Study Shows “Gray Divorce” is on the Rise Among Older Couples

A recent study documented the increasing occurrence of divorce among older couples. Special considerations arise in so-called “gray divorce” that make divorce later in life different from divorce among younger couples.

Gray divorce statistics The study, performed by researchers at Bowling Green State University, revealed some surprising facts about gray divorce. First, the overall divorce rate in the U.S. has remained steady since the early 1980s. However, when analyzing divorces among people age 50 and older, the divorce rate has more than doubled in the last 20 years. The researchers also reported that, in 1990, one in 10 people over age 50 got a divorce. By 2009, though, one in four people 50 years old or older got a divorce.

Further, the report states that people over age 50 have a 150 percent greater likelihood of getting divorced if they are in a second or subsequent marriage. The researchers also predict that, by 2030, there will be more than 800,000 divorces among couples over age 50.

In a related study, a 2004 AARP survey found that 66 percent of divorces among people age 40 to 69 are initiated by women. This statistic and the rising trend of gray divorce may be explained by many factors, including:

  • Greater economic independence among women
  • A shift toward seeking self-fulfillment in marriage, instead of economic stability or role fulfillment as a good wife or husband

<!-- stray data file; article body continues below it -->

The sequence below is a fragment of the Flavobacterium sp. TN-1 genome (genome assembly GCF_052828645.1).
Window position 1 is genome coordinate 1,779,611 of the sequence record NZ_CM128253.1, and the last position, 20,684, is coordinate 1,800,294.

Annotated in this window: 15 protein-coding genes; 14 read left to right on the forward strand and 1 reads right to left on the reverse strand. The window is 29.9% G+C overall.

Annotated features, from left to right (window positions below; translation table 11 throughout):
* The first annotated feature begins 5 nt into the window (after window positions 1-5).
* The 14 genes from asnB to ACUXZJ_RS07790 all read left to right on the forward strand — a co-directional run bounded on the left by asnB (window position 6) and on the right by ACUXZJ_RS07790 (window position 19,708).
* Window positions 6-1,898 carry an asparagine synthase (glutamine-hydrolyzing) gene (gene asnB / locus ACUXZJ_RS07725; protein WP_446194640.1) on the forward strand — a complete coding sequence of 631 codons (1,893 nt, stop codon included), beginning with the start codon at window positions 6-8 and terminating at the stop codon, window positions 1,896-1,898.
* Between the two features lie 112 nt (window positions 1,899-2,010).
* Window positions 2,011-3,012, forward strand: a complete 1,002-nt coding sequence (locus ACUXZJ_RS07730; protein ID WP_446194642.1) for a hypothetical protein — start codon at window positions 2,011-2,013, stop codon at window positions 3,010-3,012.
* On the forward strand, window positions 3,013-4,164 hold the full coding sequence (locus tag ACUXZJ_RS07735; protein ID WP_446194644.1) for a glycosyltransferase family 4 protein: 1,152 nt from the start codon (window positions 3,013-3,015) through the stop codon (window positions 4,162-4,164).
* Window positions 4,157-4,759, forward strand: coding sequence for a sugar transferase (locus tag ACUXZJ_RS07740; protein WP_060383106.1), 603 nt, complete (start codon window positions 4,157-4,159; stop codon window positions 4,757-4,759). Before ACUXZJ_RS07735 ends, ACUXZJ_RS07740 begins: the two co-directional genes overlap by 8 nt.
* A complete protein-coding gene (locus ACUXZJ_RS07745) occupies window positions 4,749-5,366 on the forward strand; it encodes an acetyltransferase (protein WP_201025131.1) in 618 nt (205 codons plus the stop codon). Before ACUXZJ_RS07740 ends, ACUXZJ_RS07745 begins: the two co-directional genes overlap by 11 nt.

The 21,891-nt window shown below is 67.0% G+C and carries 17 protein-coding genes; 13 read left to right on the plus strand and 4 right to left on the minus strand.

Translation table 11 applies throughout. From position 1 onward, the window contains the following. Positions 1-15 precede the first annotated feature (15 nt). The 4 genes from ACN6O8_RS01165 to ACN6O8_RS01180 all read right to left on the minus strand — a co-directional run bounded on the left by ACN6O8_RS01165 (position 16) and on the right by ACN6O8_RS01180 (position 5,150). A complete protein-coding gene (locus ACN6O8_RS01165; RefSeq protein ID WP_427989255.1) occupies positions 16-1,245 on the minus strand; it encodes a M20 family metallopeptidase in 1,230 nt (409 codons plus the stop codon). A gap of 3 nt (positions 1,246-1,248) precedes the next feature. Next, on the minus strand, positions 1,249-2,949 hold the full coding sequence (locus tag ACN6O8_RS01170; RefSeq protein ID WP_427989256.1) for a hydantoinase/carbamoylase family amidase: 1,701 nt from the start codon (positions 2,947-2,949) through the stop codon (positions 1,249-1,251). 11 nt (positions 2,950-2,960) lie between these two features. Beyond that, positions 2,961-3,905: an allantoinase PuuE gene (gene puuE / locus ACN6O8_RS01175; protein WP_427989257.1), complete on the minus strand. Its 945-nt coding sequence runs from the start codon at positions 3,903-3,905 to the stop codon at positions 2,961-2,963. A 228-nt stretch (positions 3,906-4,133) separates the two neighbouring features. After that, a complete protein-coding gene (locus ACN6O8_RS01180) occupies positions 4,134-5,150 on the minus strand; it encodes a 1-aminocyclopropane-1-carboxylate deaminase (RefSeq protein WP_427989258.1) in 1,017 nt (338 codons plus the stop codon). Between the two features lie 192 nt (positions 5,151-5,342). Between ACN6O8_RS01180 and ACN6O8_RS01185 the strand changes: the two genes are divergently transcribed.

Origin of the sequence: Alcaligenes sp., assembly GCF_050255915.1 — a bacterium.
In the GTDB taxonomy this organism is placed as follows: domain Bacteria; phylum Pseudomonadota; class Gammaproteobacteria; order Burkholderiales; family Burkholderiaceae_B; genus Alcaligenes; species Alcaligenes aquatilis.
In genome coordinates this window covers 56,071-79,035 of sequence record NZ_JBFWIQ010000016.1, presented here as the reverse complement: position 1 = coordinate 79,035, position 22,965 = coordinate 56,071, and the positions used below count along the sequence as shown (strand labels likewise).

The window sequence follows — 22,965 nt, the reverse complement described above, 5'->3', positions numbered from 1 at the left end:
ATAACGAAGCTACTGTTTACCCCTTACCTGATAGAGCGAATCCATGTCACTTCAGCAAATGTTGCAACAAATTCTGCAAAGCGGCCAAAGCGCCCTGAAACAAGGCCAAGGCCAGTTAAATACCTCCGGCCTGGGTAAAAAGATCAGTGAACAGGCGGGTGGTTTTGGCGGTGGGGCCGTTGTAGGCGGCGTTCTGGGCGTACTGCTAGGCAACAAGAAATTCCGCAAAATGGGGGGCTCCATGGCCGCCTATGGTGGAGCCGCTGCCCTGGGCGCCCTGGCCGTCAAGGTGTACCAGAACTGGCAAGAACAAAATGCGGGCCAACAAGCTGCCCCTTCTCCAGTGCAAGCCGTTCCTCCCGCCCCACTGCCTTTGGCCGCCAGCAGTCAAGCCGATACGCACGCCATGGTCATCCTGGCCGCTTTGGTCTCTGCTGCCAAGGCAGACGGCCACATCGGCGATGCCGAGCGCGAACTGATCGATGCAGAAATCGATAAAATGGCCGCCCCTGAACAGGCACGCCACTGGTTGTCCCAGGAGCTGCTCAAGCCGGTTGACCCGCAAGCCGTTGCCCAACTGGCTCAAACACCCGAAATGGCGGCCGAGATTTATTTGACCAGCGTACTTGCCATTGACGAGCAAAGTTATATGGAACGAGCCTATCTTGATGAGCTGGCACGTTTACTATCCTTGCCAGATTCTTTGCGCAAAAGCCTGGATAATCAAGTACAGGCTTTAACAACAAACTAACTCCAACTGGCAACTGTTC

• Changed societal attitudes toward divorce
  • Longer life expectancy and increased health at older ages
  • Divorce considerations for older couples
  • Couples divorcing at age 50 and older face some unique considerations.

Unlike many divorces among younger couples that center largely on issues of child custody, parenting time and child support, the main concerns for older divorcing couples are often financial.

When contemplating divorce and nearing retirement, asset division and access to benefits become even more important. Former spouses must ensure that assets in retirement accounts are divided fairly, recognizing the asset’s growth over decades of marriage and contribution. In addition, access to Social Security benefits should be addressed, because a former spouse may be entitled to Social Security benefits based on the other spouse’s work, even after divorce.

Couples who divorce later in life have less time to recover financially and may not be able to stay in or re-enter the workforce as easily as younger individuals. Therefore, it is vital that older individuals plan to emerge from divorce on solid financial footing. If you are thinking about getting a divorce, contact a knowledgeable family law attorney to discuss your situation.